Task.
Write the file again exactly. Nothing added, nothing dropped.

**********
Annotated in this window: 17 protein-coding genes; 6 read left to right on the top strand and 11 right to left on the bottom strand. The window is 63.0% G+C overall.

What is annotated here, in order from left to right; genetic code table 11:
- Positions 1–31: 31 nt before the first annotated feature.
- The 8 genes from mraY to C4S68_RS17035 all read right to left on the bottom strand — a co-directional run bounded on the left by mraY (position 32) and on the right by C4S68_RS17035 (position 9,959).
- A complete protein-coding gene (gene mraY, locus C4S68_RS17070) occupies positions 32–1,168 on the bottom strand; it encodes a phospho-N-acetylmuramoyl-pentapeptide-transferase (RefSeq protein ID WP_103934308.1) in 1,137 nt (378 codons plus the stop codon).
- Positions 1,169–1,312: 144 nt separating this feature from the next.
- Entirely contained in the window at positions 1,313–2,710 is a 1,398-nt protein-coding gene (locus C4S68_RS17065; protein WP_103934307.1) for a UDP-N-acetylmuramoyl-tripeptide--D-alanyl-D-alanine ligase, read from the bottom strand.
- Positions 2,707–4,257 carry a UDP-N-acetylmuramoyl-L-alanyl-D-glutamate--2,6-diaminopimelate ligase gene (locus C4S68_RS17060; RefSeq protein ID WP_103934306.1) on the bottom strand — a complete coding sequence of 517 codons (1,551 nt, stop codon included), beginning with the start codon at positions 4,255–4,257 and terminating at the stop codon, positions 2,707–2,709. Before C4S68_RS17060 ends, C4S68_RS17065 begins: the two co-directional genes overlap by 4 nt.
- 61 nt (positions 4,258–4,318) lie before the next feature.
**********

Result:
Annotated in this window: 17 protein-coding genes; 6 read left to right on the top strand and 11 right to left on the bottom strand. The window is 63.0% G+C overall.

What is annotated here, in order from left to right; genetic code table 11:
- Positions 1–31: 31 nt before the first annotated feature.
- The 8 genes from mraY to C4S68_RS17035 all read right to left on the bottom strand — a co-directional run bounded on the left by mraY (position 32) and on the right by C4S68_RS17035 (position 9,959).
- A complete protein-coding gene (gene mraY, locus C4S68_RS17070) occupies positions 32–1,168 on the bottom strand; it encodes a phospho-N-acetylmuramoyl-pentapeptide-transferase (RefSeq protein ID WP_103934308.1) in 1,137 nt (378 codons plus the stop codon).
- Positions 1,169–1,312: 144 nt separating this feature from the next.
- Entirely contained in the window at positions 1,313–2,710 is a 1,398-nt protein-coding gene (locus C4S68_RS17065; protein WP_103934307.1) for a UDP-N-acetylmuramoyl-tripeptide--D-alanyl-D-alanine ligase, read from the bottom strand.
- Positions 2,707–4,257 carry a UDP-N-acetylmuramoyl-L-alanyl-D-glutamate--2,6-diaminopimelate ligase gene (locus C4S68_RS17060; RefSeq protein ID WP_103934306.1) on the bottom strand — a complete coding sequence of 517 codons (1,551 nt, stop codon included), beginning with the start codon at positions 4,255–4,257 and terminating at the stop codon, positions 2,707–2,709. Before C4S68_RS17060 ends, C4S68_RS17065 begins: the two co-directional genes overlap by 4 nt.
- 61 nt (positions 4,258–4,318) lie before the next feature.